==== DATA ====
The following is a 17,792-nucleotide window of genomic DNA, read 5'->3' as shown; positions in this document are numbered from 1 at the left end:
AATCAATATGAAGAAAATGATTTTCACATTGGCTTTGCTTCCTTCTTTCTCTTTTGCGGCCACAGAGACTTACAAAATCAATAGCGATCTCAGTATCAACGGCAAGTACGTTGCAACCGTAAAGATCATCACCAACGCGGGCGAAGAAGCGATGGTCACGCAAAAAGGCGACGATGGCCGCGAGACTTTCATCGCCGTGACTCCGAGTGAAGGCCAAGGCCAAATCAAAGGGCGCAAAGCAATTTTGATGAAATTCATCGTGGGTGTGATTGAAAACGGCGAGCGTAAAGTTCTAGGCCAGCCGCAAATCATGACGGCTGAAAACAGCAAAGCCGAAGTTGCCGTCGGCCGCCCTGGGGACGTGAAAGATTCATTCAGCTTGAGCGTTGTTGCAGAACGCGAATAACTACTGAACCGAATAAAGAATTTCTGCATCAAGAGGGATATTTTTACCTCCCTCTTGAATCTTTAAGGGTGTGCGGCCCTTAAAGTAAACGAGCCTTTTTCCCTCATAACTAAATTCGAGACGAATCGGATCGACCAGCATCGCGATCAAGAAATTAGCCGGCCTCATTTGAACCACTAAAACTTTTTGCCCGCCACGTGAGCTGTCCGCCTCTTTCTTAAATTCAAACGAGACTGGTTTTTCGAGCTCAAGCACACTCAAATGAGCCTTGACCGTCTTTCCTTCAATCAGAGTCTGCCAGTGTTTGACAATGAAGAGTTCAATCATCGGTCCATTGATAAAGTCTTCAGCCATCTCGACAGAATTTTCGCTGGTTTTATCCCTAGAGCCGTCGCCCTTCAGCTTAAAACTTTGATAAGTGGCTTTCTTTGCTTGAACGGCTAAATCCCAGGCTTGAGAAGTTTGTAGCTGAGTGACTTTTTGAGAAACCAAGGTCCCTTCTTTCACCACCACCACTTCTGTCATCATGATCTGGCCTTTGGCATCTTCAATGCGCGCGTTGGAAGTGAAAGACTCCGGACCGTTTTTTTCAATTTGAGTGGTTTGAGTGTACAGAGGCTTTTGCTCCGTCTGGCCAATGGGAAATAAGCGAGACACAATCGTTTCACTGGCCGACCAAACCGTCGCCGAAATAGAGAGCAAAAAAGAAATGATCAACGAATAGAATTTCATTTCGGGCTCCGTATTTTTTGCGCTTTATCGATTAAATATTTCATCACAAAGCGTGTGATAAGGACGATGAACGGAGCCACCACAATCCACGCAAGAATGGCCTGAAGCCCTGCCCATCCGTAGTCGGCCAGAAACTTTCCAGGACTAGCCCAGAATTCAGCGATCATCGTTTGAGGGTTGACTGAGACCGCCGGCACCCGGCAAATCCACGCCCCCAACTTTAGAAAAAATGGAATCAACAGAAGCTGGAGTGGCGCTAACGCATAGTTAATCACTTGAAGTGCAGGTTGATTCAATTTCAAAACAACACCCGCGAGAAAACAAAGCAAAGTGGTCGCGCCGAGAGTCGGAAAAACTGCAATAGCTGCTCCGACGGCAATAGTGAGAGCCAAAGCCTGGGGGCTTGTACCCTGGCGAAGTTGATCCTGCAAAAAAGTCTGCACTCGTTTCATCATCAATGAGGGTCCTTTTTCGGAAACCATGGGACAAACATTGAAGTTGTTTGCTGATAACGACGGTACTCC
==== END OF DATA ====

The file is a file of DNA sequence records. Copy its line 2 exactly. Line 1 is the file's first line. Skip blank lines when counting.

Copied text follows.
AATCAATATGAAGAAAATGATTTTCACATTGGCTTTGCTTCCTTCTTTCTCTTTTGCGGCCACAGAGACTTACAAAATCAATAGCGATCTCAGTATCAACGGCAAGTACGTTGCAACCGTAAAGATCATCACCAACGCGGGCGAAGAAGCGATGGTCACGCAAAAAGGCGACGATGGCCGCGAGACTTTCATCGCCGTGACTCCGAGTGAAGGCCAAGGCCAAATCAAAGGGCGCAAAGCAATTTTGATGAAATTCATCGTGGGTGTGATTGAAAACGGCGAGCGTAAAGTTCTAGGCCAGCCGCAAATCATGACGGCTGAAAACAGCAAAGCCGAAGTTGCCGTCGGCCGCCCTGGGGACGTGAAAGATTCATTCAGCTTGAGCGTTGTTGCAGAACGCGAATAACTACTGAACCGAATAAAGAATTTCTGCATCAAGAGGGATATTTTTACCTCCCTCTTGAATCTTTAAGGGTGTGCGGCCCTTAAAGTAAACGAGCCTTTTTCCCTCATAACTAAATTCGAGACGAATCGGATCGACCAGCATCGCGATCAAGAAATTAGCCGGCCTCATTTGAACCACTAAAACTTTTTGCCCGCCACGTGAGCTGTCCGCCTCTTTCTTAAATTCAAACGAGACTGGTTTTTCGAGCTCAAGCACACTCAAATGAGCCTTGACCGTCTTTCCTTCAATCAGAGTCTGCCAGTGTTTGACAATGAAGAGTTCAATCATCGGTCCATTGATAAAGTCTTCAGCCATCTCGACAGAATTTTCGCTGGTTTTATCCCTAGAGCCGTCGCCCTTCAGCTTAAAACTTTGATAAGTGGCTTTCTTTGCTTGAACGGCTAAATCCCAGGCTTGAGAAGTTTGTAGCTGAGTGACTTTTTGAGAAACCAAGGTCCCTTCTTTCACCACCACCACTTCTGTCATCATGATCTGGCCTTTGGCATCTTCAATGCGCGCGTTGGAAGTGAAAGACTCCGGACCGTTTTTTTCAATTTGAGTGGTTTGAGTGTACAGAGGCTTTTGCTCCGTCTGGCCAATGGGAAATAAGCGAGACACAATCGTTTCACTGGCCGACCAAACCGTCGCCGAAATAGAGAGCAAAAAAGAAATGATCAACGAATAGAATTTCATTTCGGGCTCCGTATTTTTTGCGCTTTATCGATTAAATATTTCATCACAAAGCGTGTGATAAGGACGATGAACGGAGCCACCACAATCCACGCAAGAATGGCCTGAAGCCCTGCCCATCCGTAGTCGGCCAGAAACTTTCCAGGACTAGCCCAGAATTCAGCGATCATCGTTTGAGGGTTGACTGAGACCGCCGGCACCCGGCAAATCCACGCCCCCAACTTTAGAAAAAATGGAATCAACAGAAGCTGGAGTGGCGCTAACGCATAGTTAATCACTTGAAGTGCAGGTTGATTCAATTTCAAAACAACACCCGCGAGAAAACAAAGCAAAGTGGTCGCGCCGAGAGTCGGAAAAACTGCAATAGCTGCTCCGACGGCAATAGTGAGAGCCAAAGCCTGGGGGCTTGTACCCTGGCGAAGTTGATCCTGCAAAAAAGTCTGCACTCGTTTCATCATCAATGAGGGTCCTTTTTCGGAAACCATGGGACAAACATTGAAGTTGTTTGCTGATAACGACGGTACTCC